Wednesday, September 10, 2008

Lessons to Learn from Oil

In July, I paid $4.16/gallon to fill my car and yesterday, I "only" paid $3.68/gallon. Now that crude prices are at a 5-month low and are closer to $100/barrel than the feared $150/barrel, it seems like the urgency to conserve fuel and to find alternative sources of energy have tapered off. I've noticed more cars on the road, and as MoneyNing points out, discussion of oil prices have precipitously dropped off from our daily lives. (Thank you MoneyBeagle for referring this article!)

A friend of mine commented that since gas prices have come back down, she can now get her Starbucks coffee again. This was one of those head-slapping comments that made me wonder whether we have extremely short memories.

Do people really believe that this recent price drop will be permanent? If people are expecting the return of the good ol' days of $1.50/gallon gas, they're delusional.

Today, OPEC oil ministers decided to trim output by more than 500,000 barrels a day and crude prices are rising in Asia. SHOCKING!

But some people argue that OPEC's recent cuts will have little to no impact on near-term oil prices. Who cares about near-term prices? I would've thought that the recent skyrocketing oil costs would have scared most of us straight to think in the macro-sense and in the long-term. The lesson we should have learned was that we need to wean ourselves collectively as a nation from our dependence on foreign crude.

The U.S. only accounts for 5% of the world's population yet consumes 25% of the oil. The world population is increasing and as Third-World nations become more industrialized, we will be competing more for these finite resource. Simple economics dictate that the only way we can accomplish this is by reducing demand and increasing supply.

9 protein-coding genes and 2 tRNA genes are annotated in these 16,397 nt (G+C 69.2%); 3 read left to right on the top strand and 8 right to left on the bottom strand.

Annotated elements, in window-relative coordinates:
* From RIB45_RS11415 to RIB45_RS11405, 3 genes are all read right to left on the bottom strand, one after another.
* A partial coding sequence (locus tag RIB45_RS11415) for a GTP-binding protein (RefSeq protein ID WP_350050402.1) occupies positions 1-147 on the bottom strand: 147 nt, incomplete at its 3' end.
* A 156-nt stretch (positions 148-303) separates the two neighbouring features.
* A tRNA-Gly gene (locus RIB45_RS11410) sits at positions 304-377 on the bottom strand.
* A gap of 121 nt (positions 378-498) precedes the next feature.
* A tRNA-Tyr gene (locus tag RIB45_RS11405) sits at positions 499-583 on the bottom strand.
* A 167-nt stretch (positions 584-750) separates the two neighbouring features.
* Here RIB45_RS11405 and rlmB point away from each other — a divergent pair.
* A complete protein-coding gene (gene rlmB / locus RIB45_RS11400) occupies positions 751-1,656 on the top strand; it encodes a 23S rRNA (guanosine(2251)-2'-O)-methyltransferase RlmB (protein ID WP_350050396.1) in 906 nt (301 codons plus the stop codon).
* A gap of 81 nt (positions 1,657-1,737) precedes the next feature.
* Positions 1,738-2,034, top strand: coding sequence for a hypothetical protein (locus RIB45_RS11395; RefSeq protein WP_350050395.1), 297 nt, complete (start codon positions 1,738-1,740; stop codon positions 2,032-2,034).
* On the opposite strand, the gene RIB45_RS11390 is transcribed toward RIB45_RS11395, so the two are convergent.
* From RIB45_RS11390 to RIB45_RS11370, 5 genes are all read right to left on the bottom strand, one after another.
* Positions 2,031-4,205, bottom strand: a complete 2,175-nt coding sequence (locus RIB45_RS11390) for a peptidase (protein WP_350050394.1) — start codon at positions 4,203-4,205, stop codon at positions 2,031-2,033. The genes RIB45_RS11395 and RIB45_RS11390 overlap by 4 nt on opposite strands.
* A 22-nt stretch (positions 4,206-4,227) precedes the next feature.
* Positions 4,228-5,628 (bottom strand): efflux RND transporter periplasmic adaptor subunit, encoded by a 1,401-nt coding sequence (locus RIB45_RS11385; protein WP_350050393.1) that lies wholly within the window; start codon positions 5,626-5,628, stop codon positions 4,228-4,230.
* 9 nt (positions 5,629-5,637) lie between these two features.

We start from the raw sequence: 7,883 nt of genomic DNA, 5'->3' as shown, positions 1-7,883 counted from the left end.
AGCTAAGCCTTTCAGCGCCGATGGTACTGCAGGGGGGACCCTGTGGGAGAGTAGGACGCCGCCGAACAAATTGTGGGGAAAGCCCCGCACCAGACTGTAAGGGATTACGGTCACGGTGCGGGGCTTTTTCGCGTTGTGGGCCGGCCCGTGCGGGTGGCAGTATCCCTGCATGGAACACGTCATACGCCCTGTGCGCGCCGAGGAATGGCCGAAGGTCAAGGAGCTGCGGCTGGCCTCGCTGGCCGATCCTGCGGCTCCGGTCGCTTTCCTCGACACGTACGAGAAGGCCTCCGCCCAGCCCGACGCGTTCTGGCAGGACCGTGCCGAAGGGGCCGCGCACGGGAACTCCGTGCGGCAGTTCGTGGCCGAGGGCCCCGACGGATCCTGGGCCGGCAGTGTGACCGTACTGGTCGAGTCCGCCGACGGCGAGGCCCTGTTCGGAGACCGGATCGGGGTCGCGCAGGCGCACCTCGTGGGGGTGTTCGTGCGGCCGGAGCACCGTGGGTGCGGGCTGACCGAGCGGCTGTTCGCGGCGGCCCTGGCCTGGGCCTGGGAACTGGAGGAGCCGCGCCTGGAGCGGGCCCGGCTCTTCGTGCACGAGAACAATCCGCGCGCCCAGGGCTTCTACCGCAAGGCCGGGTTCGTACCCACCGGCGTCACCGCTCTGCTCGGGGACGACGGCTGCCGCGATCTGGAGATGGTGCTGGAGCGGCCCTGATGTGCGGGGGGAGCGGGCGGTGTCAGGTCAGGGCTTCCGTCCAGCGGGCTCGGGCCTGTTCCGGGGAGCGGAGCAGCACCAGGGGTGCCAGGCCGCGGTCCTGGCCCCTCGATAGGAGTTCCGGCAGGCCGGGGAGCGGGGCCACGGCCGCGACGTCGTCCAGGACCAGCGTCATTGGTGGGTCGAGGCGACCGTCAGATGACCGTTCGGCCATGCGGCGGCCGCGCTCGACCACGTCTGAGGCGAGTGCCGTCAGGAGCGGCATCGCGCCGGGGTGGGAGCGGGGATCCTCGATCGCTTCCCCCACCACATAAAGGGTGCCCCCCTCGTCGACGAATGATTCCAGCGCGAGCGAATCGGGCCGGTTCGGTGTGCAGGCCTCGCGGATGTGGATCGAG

Drilling off the U.S. Coast and in the Alaskan Arctic National Wildlife Refuge won't sufficiently eliminate our foreign dependence on oil and this effort is going to take at least a decade before we see any increases in our supply. However, by drilling in these areas, the U.S. can take inventory of its own reserves and supply, which would be necessary to determine our future needs. With respect to reducing demand, we need to reduce consumption and find alternative sources of energy.

The process of reducing consumption and increasing reserves will be slow, tedious and will require a long-term commitment. Come to think of it, this lesson also applies equally to our personal finances: We need to eliminate debt by reducing consumption and exploring additional sources of income. By eliminating our debts, we become self-sufficent and reduce our reliance on others.


Abigail said...

Hmmm spooky. Just earlier today I wrote a piece about oil prices, too. I was wondering where the money is going -- all those people who were budgeting for $4/gallon gas should have leftover money. But I haven't heard much about it.

Hence the blog post.

Anonymous said...

bad news for you Shtink!... oil companies are MULTINATIONAL Corps. that DON'T CARE about what Americans pay per gallon, and WON'T drill for USA oil to bring down the cost, but WILL ship the oil OVERSEAS to emerging markets in India and China!
*source- Bush's closet

Shtinkykat said...

Oy vey. Hmmmm... that's something I certainly didn't consider. All the more reason why we need to reduce consumption, get off the oil standard and find domestic, alternative sources of energy. If anything, additional domestic crude + alternative sources of energy will increase worldwide supply for a growing global economy.